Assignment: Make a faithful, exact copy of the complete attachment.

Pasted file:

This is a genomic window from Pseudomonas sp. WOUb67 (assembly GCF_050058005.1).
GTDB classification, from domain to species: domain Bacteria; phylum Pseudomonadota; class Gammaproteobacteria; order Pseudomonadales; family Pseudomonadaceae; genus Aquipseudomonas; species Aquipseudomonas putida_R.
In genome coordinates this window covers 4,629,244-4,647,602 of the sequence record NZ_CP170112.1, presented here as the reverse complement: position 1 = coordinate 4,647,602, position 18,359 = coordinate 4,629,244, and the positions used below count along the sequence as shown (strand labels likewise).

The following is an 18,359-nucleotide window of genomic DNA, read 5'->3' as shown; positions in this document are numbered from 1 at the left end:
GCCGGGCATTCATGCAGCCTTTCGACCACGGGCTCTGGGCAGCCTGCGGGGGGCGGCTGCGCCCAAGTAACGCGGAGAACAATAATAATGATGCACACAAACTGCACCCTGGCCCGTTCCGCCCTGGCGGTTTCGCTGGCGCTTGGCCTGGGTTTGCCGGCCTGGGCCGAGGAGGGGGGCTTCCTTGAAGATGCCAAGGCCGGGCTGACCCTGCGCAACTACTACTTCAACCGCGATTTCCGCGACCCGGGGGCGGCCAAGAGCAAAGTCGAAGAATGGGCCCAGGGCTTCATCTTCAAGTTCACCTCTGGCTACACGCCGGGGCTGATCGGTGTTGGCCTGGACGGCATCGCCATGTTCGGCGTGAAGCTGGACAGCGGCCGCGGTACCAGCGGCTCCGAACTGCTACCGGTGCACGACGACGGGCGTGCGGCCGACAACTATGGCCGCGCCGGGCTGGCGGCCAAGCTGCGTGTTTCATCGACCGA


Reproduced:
This is a genomic window from Pseudomonas sp. WOUb67 (assembly GCF_050058005.1).
GTDB classification, from domain to species: domain Bacteria; phylum Pseudomonadota; class Gammaproteobacteria; order Pseudomonadales; family Pseudomonadaceae; genus Aquipseudomonas; species Aquipseudomonas putida_R.
In genome coordinates this window covers 4,629,244-4,647,602 of the sequence record NZ_CP170112.1, presented here as the reverse complement: position 1 = coordinate 4,647,602, position 18,359 = coordinate 4,629,244, and the positions used below count along the sequence as shown (strand labels likewise).

The following is an 18,359-nucleotide window of genomic DNA, read 5'->3' as shown; positions in this document are numbered from 1 at the left end:
GCCGGGCATTCATGCAGCCTTTCGACCACGGGCTCTGGGCAGCCTGCGGGGGGCGGCTGCGCCCAAGTAACGCGGAGAACAATAATAATGATGCACACAAACTGCACCCTGGCCCGTTCCGCCCTGGCGGTTTCGCTGGCGCTTGGCCTGGGTTTGCCGGCCTGGGCCGAGGAGGGGGGCTTCCTTGAAGATGCCAAGGCCGGGCTGACCCTGCGCAACTACTACTTCAACCGCGATTTCCGCGACCCGGGGGCGGCCAAGAGCAAAGTCGAAGAATGGGCCCAGGGCTTCATCTTCAAGTTCACCTCTGGCTACACGCCGGGGCTGATCGGTGTTGGCCTGGACGGCATCGCCATGTTCGGCGTGAAGCTGGACAGCGGCCGCGGTACCAGCGGCTCCGAACTGCTACCGGTGCACGACGACGGGCGTGCGGCCGACAACTATGGCCGCGCCGGGCTGGCGGCCAAGCTGCGTGTTTCATCGACCGA